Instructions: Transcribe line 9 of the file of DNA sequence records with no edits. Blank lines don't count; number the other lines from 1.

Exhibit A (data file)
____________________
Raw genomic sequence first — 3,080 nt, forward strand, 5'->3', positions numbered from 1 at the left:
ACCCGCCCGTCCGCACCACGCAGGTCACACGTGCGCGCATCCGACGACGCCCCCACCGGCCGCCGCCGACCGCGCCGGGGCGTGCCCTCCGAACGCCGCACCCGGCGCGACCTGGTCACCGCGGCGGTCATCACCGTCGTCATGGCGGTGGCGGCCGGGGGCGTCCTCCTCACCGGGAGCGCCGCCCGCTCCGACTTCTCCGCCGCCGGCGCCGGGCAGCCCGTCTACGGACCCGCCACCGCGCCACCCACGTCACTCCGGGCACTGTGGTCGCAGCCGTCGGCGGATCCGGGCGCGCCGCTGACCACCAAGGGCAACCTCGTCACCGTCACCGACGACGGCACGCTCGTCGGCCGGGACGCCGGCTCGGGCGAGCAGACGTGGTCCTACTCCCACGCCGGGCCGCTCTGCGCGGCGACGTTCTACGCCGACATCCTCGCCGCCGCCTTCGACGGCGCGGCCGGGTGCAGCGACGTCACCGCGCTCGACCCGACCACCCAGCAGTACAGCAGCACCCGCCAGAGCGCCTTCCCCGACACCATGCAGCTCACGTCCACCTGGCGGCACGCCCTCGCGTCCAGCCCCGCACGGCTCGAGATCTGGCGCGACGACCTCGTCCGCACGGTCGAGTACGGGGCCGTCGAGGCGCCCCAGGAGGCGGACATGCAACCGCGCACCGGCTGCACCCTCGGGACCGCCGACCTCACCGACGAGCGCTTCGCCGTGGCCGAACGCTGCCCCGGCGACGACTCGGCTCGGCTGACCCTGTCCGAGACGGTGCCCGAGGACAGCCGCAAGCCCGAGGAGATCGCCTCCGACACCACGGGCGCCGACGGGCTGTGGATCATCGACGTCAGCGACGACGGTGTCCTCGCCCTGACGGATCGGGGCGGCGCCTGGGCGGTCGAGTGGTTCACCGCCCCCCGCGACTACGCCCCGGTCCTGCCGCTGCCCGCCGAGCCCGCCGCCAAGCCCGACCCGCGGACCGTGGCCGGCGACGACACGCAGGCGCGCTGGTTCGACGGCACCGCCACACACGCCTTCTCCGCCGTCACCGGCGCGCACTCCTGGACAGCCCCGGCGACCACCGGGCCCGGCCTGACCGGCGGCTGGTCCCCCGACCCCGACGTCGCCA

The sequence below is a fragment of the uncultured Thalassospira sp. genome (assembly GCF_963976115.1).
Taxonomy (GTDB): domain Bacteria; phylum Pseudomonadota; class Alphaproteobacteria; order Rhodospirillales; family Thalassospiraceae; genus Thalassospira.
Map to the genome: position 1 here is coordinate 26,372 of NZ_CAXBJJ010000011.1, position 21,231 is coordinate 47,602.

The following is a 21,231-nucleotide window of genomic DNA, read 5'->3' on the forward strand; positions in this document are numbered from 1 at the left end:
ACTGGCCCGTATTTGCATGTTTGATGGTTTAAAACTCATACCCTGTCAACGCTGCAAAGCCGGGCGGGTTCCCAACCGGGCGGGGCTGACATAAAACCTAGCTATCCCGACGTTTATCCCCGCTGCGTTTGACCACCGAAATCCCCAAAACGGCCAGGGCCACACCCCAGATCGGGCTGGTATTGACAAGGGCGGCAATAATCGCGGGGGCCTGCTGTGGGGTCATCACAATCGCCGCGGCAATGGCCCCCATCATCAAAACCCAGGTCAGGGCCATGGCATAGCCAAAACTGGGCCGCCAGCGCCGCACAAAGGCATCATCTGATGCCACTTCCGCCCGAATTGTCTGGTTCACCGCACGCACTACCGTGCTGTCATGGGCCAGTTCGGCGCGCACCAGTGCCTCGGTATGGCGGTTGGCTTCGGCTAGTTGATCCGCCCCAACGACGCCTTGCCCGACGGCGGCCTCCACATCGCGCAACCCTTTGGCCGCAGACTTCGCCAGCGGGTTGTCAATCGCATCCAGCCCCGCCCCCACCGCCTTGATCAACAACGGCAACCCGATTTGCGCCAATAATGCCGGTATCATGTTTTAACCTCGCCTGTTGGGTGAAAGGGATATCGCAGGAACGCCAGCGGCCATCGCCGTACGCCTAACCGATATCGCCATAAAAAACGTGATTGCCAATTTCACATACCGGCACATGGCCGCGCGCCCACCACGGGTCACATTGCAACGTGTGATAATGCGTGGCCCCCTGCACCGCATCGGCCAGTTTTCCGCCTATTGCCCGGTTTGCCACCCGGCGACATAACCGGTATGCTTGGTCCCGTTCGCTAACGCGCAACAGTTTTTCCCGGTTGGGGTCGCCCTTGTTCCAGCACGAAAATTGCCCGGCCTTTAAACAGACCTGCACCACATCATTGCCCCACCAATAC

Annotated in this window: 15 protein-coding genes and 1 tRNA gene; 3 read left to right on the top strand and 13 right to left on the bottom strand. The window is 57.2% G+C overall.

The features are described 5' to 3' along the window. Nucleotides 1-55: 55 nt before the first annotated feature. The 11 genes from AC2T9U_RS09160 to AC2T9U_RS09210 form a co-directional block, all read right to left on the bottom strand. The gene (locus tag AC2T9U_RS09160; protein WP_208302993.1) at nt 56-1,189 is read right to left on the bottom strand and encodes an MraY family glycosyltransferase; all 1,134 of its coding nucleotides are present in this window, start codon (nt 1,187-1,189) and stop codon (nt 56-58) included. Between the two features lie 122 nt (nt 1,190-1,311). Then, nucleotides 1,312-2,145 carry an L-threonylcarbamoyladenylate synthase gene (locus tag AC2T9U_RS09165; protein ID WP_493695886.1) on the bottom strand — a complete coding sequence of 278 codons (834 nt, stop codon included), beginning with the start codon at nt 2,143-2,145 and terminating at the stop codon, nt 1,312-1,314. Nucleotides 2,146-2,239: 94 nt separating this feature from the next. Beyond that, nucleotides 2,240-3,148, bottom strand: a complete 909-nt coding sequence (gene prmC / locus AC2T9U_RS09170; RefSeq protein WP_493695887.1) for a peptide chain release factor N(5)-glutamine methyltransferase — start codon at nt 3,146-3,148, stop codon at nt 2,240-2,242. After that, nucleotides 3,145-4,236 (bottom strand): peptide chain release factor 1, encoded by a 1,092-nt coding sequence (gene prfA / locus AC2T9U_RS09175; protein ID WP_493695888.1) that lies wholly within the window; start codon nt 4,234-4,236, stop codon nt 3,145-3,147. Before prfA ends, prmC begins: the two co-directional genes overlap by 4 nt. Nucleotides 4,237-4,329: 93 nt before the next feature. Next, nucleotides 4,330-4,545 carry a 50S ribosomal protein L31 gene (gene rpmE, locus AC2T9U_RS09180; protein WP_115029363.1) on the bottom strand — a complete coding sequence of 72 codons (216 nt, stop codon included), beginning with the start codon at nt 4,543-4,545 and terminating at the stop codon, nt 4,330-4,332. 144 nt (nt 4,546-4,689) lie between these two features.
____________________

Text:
The features are described 5' to 3' along the window. Nucleotides 1-55: 55 nt before the first annotated feature. The 11 genes from AC2T9U_RS09160 to AC2T9U_RS09210 form a co-directional block, all read right to left on the bottom strand. The gene (locus tag AC2T9U_RS09160; protein WP_208302993.1) at nt 56-1,189 is read right to left on the bottom strand and encodes an MraY family glycosyltransferase; all 1,134 of its coding nucleotides are present in this window, start codon (nt 1,187-1,189) and stop codon (nt 56-58) included. Between the two features lie 122 nt (nt 1,190-1,311). Then, nucleotides 1,312-2,145 carry an L-threonylcarbamoyladenylate synthase gene (locus tag AC2T9U_RS09165; protein ID WP_493695886.1) on the bottom strand — a complete coding sequence of 278 codons (834 nt, stop codon included), beginning with the start codon at nt 2,143-2,145 and terminating at the stop codon, nt 1,312-1,314. Nucleotides 2,146-2,239: 94 nt separating this feature from the next. Beyond that, nucleotides 2,240-3,148, bottom strand: a complete 909-nt coding sequence (gene prmC / locus AC2T9U_RS09170; RefSeq protein WP_493695887.1) for a peptide chain release factor N(5)-glutamine methyltransferase — start codon at nt 3,146-3,148, stop codon at nt 2,240-2,242. After that, nucleotides 3,145-4,236 (bottom strand): peptide chain release factor 1, encoded by a 1,092-nt coding sequence (gene prfA / locus AC2T9U_RS09175; protein ID WP_493695888.1) that lies wholly within the window; start codon nt 4,234-4,236, stop codon nt 3,145-3,147. Before prfA ends, prmC begins: the two co-directional genes overlap by 4 nt. Nucleotides 4,237-4,329: 93 nt before the next feature. Next, nucleotides 4,330-4,545 carry a 50S ribosomal protein L31 gene (gene rpmE, locus AC2T9U_RS09180; protein WP_115029363.1) on the bottom strand — a complete coding sequence of 72 codons (216 nt, stop codon included), beginning with the start codon at nt 4,543-4,545 and terminating at the stop codon, nt 4,330-4,332. 144 nt (nt 4,546-4,689) lie between these two features.